Nexus One to Weaken Android

The Google has finally acknowledged its Phone's existence. The company said it has given mobile phones using its Android operating system to its employees.

Google remained circumspect about plans for the Google Phone, called Nexus One internally, but it discussed the device on a company blog over the weekend.

"At Google, we are constantly experimenting with new products and technologies and often ask employees to test these product for quick feedback and suggestions for improvement," Google said. "We recently came up with the concept of a mobile lab, which is a device that combines innovative hardware from a partner with software that runs on Android to experiment with new mobile features and capabilities."

While various versions of Android-powered handsets -- offered by carriers -- have been selling well, they lag behind sales for RIM Blackberries and Apple iPhones. A Google phone, marketed by Google without the assistance of mobile phone service providers, could appeal to customers interested in prepaid plans, which have been rapidly gaining customers in recent months. The Google device is reported to be manufactured by Taiwan's HTC, which makes hardware for several popular mobile devices, InformationWeek reports.

It was also reported, the only reason we know officially about the Google phone's existence is that Google said its employees are trying the phone out. All Things D reports from anonymous sources that T-Mobile will carry the Nexus One, but not exclusively, and according to the Wall Street Journal, Google will sell an unlocked version on its Web site. Still, it's unconfirmed that the phone will ever be sold to the public.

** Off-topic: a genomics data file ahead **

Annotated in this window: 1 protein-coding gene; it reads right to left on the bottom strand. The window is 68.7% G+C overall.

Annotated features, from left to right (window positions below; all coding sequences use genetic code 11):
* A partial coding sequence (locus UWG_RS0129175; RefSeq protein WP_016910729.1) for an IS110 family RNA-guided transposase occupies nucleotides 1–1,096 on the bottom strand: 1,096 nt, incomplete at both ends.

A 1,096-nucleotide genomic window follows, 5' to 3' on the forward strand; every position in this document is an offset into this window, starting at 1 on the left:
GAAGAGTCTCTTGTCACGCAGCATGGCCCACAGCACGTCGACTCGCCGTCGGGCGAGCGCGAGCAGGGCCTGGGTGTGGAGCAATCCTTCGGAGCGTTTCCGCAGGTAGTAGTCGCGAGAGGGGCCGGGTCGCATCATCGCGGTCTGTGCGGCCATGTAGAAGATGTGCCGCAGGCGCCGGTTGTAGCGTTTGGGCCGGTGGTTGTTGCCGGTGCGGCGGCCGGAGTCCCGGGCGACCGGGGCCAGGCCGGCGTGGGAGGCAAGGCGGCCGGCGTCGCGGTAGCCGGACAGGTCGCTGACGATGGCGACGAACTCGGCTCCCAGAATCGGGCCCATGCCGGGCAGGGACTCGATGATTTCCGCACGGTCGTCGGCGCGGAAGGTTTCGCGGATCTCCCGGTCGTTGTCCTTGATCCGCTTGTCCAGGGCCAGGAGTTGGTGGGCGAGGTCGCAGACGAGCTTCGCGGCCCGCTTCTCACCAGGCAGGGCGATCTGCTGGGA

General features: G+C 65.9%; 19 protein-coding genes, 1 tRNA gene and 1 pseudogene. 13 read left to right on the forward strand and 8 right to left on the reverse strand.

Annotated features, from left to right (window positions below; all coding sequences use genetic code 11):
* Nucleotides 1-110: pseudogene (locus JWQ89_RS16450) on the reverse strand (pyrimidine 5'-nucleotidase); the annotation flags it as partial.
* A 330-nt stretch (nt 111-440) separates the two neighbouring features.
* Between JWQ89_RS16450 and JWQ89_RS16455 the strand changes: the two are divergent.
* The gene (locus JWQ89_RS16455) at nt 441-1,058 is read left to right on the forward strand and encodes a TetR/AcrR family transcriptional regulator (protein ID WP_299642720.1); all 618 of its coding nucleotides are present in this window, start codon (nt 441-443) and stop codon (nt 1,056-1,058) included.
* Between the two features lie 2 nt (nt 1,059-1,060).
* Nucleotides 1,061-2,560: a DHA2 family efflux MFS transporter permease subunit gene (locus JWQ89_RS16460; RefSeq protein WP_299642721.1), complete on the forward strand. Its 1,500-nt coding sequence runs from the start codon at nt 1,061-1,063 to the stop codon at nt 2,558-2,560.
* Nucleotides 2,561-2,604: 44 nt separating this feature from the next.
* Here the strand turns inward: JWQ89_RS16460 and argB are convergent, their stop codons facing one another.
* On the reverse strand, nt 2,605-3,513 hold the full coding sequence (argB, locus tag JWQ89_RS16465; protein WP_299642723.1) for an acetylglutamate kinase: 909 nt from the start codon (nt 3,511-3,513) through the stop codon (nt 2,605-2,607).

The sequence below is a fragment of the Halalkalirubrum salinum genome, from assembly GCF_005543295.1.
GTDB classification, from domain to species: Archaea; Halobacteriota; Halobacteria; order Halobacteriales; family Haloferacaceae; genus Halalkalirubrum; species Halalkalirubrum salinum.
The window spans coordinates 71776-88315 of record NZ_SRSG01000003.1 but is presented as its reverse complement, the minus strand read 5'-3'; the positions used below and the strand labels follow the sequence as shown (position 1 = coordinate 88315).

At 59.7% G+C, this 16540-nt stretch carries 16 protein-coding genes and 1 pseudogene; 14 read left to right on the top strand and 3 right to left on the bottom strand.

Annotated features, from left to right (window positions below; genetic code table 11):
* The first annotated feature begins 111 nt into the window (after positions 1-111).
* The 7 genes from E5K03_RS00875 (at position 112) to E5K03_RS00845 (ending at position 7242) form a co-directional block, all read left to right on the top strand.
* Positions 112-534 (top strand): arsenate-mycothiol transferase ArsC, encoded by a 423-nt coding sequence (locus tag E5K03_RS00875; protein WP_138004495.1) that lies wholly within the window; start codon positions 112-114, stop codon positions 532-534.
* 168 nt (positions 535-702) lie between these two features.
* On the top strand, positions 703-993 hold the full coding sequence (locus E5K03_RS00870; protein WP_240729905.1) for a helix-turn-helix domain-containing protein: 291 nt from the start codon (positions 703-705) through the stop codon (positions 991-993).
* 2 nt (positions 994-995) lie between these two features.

A phone free of wireless carriers' control opens lots of doors. Without a two-year contract, you could freely switch between carriers. You could even deactivate the phone for extended periods, say, if you were spending a few months abroad and wanted to leave the phone behind.

But even those things hinge on how much the Google phone would cost in unsubsidized form. $200? Wonderful. $300? Reasonable. Anything more, and the cell phone business model as we know it remains not revolutionized. And if that's the case, the Google phone, is nothing to go crazy over, PC World reports.

News agencies also report, the forthcoming Google "Nexus One" smartphone could weaken the Android smartphone operating system by further complicating purchase decisions for business and personal customers. Not all Android phones are alike, and that creates a problem.

The HTC-made "Googlephone," now being tested by Google employees, may represent another fracture in the already fractured world of Android, the Google-written open source operating system for wireless handsets, most notably the Motorola Droid (at least so far).

Each fracture, created when a smartphone vendor goes off in their own direction, makes Android a more difficult purchase, as well as more difficult to develop applications for, PC World reports.

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